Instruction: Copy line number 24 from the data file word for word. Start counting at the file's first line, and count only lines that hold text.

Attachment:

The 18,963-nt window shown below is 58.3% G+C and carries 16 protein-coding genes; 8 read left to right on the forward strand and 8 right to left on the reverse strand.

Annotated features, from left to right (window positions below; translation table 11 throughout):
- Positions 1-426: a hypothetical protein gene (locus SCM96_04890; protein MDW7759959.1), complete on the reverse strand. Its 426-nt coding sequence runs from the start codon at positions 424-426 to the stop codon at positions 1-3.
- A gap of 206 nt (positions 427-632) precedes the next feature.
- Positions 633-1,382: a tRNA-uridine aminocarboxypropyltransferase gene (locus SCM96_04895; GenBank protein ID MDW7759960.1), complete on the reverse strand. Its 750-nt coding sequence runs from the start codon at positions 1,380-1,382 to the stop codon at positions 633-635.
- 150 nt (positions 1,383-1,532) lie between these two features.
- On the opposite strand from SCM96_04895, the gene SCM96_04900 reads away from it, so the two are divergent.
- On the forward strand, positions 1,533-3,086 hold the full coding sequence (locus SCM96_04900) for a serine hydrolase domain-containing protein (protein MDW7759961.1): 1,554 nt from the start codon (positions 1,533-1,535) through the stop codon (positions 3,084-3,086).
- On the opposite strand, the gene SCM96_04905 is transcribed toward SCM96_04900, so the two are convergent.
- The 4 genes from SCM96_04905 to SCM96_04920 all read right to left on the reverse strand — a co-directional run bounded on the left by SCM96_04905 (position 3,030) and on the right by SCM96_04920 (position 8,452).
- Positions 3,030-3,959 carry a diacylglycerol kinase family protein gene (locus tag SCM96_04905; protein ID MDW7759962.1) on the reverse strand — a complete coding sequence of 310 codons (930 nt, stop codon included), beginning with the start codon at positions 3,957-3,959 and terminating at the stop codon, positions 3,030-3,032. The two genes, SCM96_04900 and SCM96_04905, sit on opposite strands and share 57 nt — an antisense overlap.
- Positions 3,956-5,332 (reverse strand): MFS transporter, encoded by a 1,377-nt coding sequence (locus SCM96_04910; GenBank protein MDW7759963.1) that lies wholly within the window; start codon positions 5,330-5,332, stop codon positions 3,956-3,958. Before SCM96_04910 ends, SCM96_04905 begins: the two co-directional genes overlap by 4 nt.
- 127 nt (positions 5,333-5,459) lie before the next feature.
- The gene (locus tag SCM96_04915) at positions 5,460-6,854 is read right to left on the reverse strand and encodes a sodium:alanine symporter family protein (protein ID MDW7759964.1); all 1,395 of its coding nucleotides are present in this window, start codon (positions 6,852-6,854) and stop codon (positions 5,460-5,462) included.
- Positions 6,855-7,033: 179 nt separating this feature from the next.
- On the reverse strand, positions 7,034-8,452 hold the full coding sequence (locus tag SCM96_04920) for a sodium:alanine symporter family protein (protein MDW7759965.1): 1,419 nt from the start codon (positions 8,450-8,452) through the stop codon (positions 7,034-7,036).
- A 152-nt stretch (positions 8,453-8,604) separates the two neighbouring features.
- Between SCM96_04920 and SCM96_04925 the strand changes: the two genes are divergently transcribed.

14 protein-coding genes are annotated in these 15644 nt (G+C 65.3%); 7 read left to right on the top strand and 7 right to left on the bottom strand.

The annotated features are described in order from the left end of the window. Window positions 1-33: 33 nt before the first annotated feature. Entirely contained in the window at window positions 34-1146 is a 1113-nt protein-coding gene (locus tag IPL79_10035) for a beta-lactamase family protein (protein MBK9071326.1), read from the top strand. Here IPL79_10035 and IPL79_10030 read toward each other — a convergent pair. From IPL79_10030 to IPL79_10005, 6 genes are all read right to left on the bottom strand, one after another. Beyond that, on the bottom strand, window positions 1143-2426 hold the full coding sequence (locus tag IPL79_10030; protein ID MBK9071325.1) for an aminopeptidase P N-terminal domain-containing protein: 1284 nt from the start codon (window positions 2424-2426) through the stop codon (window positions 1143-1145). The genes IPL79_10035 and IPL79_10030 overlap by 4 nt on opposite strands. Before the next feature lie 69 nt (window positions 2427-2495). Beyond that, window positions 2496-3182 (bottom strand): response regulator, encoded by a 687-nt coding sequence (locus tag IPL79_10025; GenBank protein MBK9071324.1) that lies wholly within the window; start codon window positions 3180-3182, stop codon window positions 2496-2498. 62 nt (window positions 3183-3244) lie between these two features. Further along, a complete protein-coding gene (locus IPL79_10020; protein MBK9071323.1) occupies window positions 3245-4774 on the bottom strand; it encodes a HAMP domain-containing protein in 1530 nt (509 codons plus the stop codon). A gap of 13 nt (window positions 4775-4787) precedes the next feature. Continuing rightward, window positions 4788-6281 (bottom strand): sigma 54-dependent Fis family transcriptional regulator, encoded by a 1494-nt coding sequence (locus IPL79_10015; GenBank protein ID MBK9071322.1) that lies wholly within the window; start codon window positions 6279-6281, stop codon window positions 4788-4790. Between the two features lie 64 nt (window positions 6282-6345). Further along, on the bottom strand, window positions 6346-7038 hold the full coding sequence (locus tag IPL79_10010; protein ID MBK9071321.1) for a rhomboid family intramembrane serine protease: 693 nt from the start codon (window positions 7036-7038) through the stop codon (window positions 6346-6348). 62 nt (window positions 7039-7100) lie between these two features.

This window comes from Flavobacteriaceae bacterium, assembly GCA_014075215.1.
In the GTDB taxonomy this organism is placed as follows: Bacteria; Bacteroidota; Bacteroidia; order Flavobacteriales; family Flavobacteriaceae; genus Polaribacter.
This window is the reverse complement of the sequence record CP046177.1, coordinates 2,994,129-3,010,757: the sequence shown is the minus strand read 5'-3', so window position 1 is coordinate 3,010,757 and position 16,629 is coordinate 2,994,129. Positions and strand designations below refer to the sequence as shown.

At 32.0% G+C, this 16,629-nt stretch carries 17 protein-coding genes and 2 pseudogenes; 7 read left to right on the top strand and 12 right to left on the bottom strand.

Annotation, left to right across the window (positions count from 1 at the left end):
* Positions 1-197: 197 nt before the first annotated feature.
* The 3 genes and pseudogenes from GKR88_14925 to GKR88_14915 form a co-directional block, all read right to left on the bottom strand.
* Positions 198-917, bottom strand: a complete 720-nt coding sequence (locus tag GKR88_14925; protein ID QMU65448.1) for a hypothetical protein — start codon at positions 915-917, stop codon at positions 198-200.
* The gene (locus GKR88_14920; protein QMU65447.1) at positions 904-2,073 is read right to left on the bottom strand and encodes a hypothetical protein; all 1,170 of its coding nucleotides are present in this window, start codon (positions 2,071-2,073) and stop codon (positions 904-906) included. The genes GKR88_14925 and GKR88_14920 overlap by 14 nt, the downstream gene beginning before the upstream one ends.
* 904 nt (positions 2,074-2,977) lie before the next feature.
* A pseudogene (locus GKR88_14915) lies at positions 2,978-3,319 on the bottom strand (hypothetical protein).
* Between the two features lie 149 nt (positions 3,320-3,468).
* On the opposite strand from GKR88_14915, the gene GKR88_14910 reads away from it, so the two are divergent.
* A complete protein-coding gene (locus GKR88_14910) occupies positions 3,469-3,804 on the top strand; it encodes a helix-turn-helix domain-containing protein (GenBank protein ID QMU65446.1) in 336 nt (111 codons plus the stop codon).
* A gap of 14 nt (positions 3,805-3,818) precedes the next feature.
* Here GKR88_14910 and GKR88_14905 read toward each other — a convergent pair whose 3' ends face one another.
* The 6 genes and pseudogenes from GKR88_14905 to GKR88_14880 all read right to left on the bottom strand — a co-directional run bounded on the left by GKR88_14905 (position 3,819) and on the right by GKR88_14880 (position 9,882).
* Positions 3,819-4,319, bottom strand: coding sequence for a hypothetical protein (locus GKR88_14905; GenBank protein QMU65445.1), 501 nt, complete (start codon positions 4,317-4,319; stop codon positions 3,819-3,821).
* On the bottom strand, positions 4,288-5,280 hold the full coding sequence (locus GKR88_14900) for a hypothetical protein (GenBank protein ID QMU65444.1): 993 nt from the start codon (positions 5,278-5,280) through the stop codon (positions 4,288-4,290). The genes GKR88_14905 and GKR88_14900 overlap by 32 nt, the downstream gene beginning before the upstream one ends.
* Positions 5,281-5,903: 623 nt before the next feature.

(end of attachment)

At 32.0% G+C, this 16,629-nt stretch carries 17 protein-coding genes and 2 pseudogenes; 7 read left to right on the top strand and 12 right to left on the bottom strand.